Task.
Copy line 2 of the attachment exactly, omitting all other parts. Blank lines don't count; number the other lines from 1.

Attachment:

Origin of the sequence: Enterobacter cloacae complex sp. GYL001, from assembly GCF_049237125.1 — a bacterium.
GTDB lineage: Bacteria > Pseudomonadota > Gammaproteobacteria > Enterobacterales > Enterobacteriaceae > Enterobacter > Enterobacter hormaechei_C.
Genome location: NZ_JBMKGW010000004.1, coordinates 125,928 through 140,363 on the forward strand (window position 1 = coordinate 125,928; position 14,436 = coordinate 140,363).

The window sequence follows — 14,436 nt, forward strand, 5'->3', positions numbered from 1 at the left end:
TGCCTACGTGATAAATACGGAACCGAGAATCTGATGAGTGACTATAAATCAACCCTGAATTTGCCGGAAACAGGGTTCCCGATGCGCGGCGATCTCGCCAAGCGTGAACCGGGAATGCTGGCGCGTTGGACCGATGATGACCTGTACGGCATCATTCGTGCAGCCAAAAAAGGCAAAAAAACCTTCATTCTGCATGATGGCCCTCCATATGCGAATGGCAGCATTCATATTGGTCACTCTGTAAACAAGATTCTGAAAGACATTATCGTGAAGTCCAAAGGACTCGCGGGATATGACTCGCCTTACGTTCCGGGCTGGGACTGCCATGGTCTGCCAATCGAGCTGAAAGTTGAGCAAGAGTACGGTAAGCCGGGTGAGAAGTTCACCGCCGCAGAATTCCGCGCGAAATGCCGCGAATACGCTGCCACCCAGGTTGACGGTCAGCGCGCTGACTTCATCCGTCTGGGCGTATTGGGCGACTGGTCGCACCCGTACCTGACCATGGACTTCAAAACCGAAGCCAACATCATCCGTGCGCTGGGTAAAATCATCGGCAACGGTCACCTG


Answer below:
GTDB lineage: Bacteria > Pseudomonadota > Gammaproteobacteria > Enterobacterales > Enterobacteriaceae > Enterobacter > Enterobacter hormaechei_C.